The Sassanian Empire (224-651) was the last pre-Islamic dynasty to rule Iran. They called their dominion ‘Iranshahr’, meaning ‘Empire of Iran’. The Sassanians reinstated native Persian rule after centuries of foreign dominion and codified Zoroastrianism as their state religion. They were nemeses of the Roman Empire, and the two powers fought incessantly. The Sassanians ruled modern Iran, Iraq, the Persian Gulf, Caucasus and the Stans of Central Asia (except Kazakhstan).
- Capital: Ctesiphon (near modern Baghdad)
- Official language: Middle Persian (Pahlavi)
- State religion: Zoroastrianism
- Government: Absolute monarchy
- Dynasty: The House of Sasan
The Sassanians were an old Persian family claiming descent from Cyrus the Great. Having conquered Persia in 330 BC, the Macedonians ruled three centuries. The Parthians who followed were of north-east Iranian stock but adopted Greek customs. In the third century AD, Ardashir of the House of Sasan overthrew his Parthian overlords and was crowned ‘Shahanshah’ – king of kings. His dynasty turned the feudal Parthian Empire into a centralised, urban state and restored the Persian Empire of old.
Zoroastrianism was the Sassanian state religion. The high priest Kartir put its oral traditions to paper and pushed an orthodox Zoroastrianism that left no room for differing interpretations. The clergy became a privileged and influential caste alongside the seven noble families of Iran.
Two heresies threatened the Sassanian order. Early in the Sassanian Empire, the Manichaeans accepted a new prophet and threatened the clergy’s hold on power. The followers of Mazdak (Mazdakites) arose in the 6th century. They were a proto-communist cult advocating social revolution. Spurred by the clergy, the Sassanian rulers uprooted both and killed their prophets.
The backbone of the Sassanian army was its cataphracts – armoured men on armoured horses fighting with mace and lance. The Romans copied their design and it later influenced European knighthood. The Sassanians also used Indian elephants in war.
The Sassanian Empire was one of five world powers alongside Rome, Ethiopia, India and Tang China. Their tug-of-war with the Romans over Armenia and Mesopotamia lasted four centuries. In 260, Shapur I annihilated a Roman army at Edessa and inflicted one of Rome’s worst-ever defeats. Emperor Valerian was taken captive and made Shapur’s footstool until he died. In the west, the Sassanians defended Iran against migrating Hunnish and Turkic tribes.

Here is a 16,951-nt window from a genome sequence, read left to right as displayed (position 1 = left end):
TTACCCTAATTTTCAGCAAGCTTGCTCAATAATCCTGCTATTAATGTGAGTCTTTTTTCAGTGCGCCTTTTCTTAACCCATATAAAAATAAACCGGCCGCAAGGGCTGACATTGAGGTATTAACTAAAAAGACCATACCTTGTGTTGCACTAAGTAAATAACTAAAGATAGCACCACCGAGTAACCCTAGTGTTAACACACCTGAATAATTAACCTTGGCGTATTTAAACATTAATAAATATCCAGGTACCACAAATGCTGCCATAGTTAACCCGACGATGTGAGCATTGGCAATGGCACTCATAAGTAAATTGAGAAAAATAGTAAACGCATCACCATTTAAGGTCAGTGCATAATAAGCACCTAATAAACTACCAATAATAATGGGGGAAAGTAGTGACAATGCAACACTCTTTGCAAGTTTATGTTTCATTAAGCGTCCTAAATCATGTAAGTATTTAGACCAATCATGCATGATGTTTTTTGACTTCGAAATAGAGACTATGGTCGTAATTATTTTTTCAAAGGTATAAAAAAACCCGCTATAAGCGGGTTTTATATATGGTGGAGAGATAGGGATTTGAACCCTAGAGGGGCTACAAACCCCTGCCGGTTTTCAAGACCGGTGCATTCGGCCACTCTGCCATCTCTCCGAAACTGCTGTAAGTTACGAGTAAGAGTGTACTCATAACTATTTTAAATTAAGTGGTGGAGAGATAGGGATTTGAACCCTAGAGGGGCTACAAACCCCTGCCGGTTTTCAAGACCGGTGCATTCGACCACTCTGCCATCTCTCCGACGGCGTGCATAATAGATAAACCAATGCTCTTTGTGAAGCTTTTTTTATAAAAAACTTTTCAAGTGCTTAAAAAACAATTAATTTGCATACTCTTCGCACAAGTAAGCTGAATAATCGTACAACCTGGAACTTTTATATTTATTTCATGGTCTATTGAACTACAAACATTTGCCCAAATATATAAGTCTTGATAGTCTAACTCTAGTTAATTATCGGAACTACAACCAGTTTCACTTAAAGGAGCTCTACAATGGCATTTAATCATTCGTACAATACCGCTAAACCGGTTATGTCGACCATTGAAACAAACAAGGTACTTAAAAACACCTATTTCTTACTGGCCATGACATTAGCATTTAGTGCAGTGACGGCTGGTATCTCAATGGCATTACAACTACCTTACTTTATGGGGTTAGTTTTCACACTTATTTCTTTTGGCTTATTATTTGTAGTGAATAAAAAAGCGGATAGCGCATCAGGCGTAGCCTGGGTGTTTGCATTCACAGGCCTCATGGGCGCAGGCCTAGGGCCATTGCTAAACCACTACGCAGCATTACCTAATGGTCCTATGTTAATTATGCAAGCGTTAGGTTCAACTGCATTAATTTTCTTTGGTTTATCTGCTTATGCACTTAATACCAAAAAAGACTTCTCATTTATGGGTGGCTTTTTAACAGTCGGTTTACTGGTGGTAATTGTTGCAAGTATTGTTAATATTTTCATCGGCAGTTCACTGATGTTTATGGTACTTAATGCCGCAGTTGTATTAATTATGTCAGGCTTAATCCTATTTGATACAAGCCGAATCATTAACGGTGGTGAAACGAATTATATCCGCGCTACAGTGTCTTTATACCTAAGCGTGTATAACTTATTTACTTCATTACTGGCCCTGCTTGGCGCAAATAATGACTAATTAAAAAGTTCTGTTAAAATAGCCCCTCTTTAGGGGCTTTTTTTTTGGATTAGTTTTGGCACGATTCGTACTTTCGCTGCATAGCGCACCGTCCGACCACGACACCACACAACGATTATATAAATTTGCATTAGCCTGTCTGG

Khosrow I (reigned 531-539) gave the empire a second wind. He reformed the inefficient tax system and eased persecution of Christians and Jews while crushing the Mazdakites. His occupation of Egypt, Anatolia and Yemen brought Sassanian Persia to its greatest extent. When the Romans closed the Athenian Academy in 529, Khosrow welcomed its scholars to his court. An admirer of Plato, he sought to emulate the ideal philosopher-king.
The final Roman-Persian war of 602-628 bled the empire dry. Four years later, the Arabs, now united under Islam, invaded and destroyed the Sassanians within twenty years. In focusing so much on the Romans, the Sassanians had neglected their neighbours to the south. The last Shahanshah, Yazdegerd III, fled east and was murdered for his purse.
Today Persians consider the Sassanians the most authentically ‘Iranian’ Empire. The older Achaemenid Persian Empire belongs to an ancient, almost mythical past. By contrast, the Sassanians left ample records. They created truly Persian literature, practised a Persian religion and wrote in a Persian script. Chess was popularised and backgammon invented in the Sassanian court. Stories that would later make Ferdowsi’s ‘Shahnameh’, the Iranian national epic, were first collated in Sassanian times. The academy at Gundeshapur translated hundreds of philosophical and medical texts from Greek and Sanskrit into Persian which in turn laid the foundations of the Islamic Golden Age.
Sources: Encyclopedia Iranica, Richard N Frye – The Heritage of Persia (1962)